For football fans living in North America, the license to become a supporter of a club is not necessarily the by-product of hereditary lineage—unlike many other pro sports leagues in Europe and abroad, where the environment in which you were bred often dictates the team you follow.
Of course, there are intra-city rivalries that exist, which induces segregation amongst those living in places that house two or more teams.
That’s when pedigrees are thrown into the fray.
But that sort of familial tension is not seen in North America, unless it pertains to the NHL, NBA, MLB or NFL.
As I begun to understand football and the passion it exudes, I found it only natural to seek a club that granted me the power to at least simulate life as a European fan. I wanted the right to celebrate; I yearned for inclusion; and I sought to revel in victory—albeit in front of a television screen instead of live in a stadium.
It was during the impressionable years in which I attended elementary school—where football allegiance can be significantly altered—when I discovered a defender by the name of Paolo Maldini, a clear force in Serie A football for 25 years. It was he who provided the necessary link to AC Milan and, eventually, the keys to its clique.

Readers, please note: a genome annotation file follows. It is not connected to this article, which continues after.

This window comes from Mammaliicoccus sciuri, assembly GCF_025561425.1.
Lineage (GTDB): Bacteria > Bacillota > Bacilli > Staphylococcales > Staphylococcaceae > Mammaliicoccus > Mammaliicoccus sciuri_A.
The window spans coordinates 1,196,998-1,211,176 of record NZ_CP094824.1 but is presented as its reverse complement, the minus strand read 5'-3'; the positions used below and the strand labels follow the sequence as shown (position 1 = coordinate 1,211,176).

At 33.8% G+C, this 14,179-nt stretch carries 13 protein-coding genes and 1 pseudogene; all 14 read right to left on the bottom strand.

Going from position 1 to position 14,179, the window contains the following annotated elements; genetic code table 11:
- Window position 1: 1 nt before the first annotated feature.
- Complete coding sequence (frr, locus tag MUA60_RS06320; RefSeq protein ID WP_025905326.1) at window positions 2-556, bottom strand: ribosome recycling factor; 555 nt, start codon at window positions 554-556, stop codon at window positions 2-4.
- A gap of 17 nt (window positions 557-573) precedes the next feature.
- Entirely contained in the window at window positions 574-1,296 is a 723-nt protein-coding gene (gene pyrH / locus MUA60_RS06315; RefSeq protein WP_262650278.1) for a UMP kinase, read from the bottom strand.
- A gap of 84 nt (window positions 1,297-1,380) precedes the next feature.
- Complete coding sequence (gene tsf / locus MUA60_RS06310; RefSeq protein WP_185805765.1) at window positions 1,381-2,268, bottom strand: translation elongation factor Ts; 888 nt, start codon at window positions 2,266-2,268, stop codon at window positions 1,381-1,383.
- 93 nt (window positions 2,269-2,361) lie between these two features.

Although the old adage intimates that the club chooses you, it was I who chose the club. But Maldini was the source of persuasion by which all the red and black dots were connected.
To gauge the persuasive qualities of the five-time European champion, the complexion of my closet drastically changed upon the epiphany I experienced; a moment of change which could be considered a microcosm of my journey to becoming a Milanista.
And to further put this in perspective, I had initially donned the blue-and-black stripes of the Nerazzurri and the detested referee-like stripes of the Bianconeri—all of which, by the way, have been banished from my home.
Would I have forged ties to another club if a different player affected me to the same degree as Maldini?
Possibly, and it’s a scary prospect to entertain at this point, where I tend to rebuke too many teams to name. But it’s a truth.
So as I saw Maldini play in his last home game in front of the San Siro concourse last evening, albeit a 3-2 loss to a European-bound side in Roma and a distasteful display of disparaging comments hailing on Maldini from Milan's own curva sud, it was hard to gestate.
I didn’t react to it as an end to a farewell tour—and perhaps that's due to the handful of disrespectful fans responsible for blemishing the occasion. Not Maldini; not the iron man and 902-match (soon to be 903) record holder.
It’s because of him that the natural fabric of my adherence, which has occupied seven years of my life, is no less sturdy than the perpetual boulders that line the Stonehenge.
On a personal note, this is where my gratification for one of the greatest defenders is cited from.
And his legacy, in my books, will stand as my unwavering allegiance to A.C. Milan.